Many of the common customs celebrated at Christmas today, originated from ancient Winter Solstice customs. Christmas, the dominating holiday of the season, brings color, light, and cheer all over the world. The History of Christmas from A&E Network’s History.com is an excellent collection of videos, stories, and games that take students on a tour of the story of Christmas through the years. Also, point out the Christmas History by the History of Christmas Web site. This site contains a collection of the Christmas traditions in 30 countries!
Kwanzaa is a holiday celebrated around the world to commemorate the civil rights that many African Americans struggled to gain over the centuries. Follow the links in the left hand navigation bar to learn more about this colorful holiday at Kwanzaa from the Official Kwanzaa Website. A&E Television Network’s History.com also presents a fascinating Web site, Kwanzaa with video and articles.
Another holiday that celebrates with light is the Festival of Lights. Again, A&E Television Network’s History.com provides an excellent source for learning about and experiencing the History of Hanukkah with a combination of video clips and activities. Chabad provides another fabulous Web site that brings colorful exciting information about Hanukkah to students.
Christmas, Kwanzaa, and Hanukkah are probably the more recognized winter holidays. But there are so many more amazing holidays to explore and learn about!
The Hajj (Islamic) a five-day pilgrimage to Mecca where Islamic travelers come to pray and repent for their sins and pay tribute to G*d. While not a festive time, it is a very important period where the people come together to worship. Watch this video about The Hajj from National Geographic. Continue with the Hajj Guide Video for a more in-depth opportunity to learn about this holiday. Hajj is followed by Eid al-Adha. This three-day period is a time for Muslims to consider the sacrifices that they might make in order to lead a better life. It is a very significant period for many people around the world. Read about how one young girl celebrates Eid al-Adha by reading her blog on National Geographic.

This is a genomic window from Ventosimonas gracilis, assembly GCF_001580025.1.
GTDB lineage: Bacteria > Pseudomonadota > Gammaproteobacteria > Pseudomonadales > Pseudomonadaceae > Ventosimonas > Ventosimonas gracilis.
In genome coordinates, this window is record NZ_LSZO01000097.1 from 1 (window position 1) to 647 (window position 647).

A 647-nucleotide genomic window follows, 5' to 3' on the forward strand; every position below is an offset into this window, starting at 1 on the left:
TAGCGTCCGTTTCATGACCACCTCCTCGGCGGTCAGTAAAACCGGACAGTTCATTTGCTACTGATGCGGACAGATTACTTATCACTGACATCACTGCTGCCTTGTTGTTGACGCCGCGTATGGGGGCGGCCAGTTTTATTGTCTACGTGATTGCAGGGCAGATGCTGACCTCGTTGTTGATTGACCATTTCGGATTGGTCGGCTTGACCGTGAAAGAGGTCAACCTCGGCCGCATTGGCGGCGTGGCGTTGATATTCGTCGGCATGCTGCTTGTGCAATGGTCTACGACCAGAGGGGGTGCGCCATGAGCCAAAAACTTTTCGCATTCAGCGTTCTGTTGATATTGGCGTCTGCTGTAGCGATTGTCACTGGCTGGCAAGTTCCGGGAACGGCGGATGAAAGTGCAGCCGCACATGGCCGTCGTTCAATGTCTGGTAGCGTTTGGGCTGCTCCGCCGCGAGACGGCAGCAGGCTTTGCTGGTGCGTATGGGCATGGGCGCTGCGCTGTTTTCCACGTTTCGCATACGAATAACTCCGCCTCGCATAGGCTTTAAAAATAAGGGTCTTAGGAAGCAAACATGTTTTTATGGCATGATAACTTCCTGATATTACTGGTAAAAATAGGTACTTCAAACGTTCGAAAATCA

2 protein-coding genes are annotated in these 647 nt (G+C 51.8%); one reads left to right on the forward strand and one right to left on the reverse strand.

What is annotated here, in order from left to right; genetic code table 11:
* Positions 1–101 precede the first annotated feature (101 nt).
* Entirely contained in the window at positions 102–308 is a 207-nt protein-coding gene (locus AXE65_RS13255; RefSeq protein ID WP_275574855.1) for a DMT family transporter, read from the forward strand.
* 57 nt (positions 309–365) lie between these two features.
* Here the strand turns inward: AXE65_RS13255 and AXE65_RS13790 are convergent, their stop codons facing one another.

Perhaps the most important winter holiday to the Chinese people is the Chinese New Year. This exciting period celebrates the end of winter and the beginning of spring and the change of old to new. Begin with National Geographic’s The History of Chinese New Year. Then watch the video clip: Chinese New Year Traditions and Symbols.
Students will enjoy learning about the Hindu worship of Lord Ganesha, the five-faced elephant-headed lord of culture and the arts during the winter festival, Pancha Ganapati. During this time, families spend time together to worship, mend past mistakes, and celebrate by sharing gifs with one another. Students will enjoy learning more by reading Pancha Mukha Ganapati. Make sure to examine the picture of the statue. Ask students to look closely at another image of Pancha Ganapati and note the intricate designs and use of color.
While most students are eagerly anticipating an upcoming winter holiday familiar to them, they will enjoy learning about how students around the world celebrate various customs during these winter months. The World Wide Web offers a portal into the celebrations and festivals that that other cultures enjoy.
Old and Sold Antiques Auction & Marketplace - Yule Tide And Christmas Traditions of the Ancients
Elena Quant and Jake Rosen - Dōng Zhì
A&E Network’s History.com – The History of Christmas
History of Christmas – Christmas History
The Official Kwanzaa Website – Kwanzaa
A&E Television Network’s History.com – Kwanzaa
A&E Television Network’s History.com - Hanukkah
Chabad – Hanukkah
National Geographic – The Hajj
National Geographic – Eid Al Adha – You Are Here: Jordan
Tao Family Culture – Chinese New Year
National Geographic – The History of Chinese New Year
Pancha Mukha Gapapati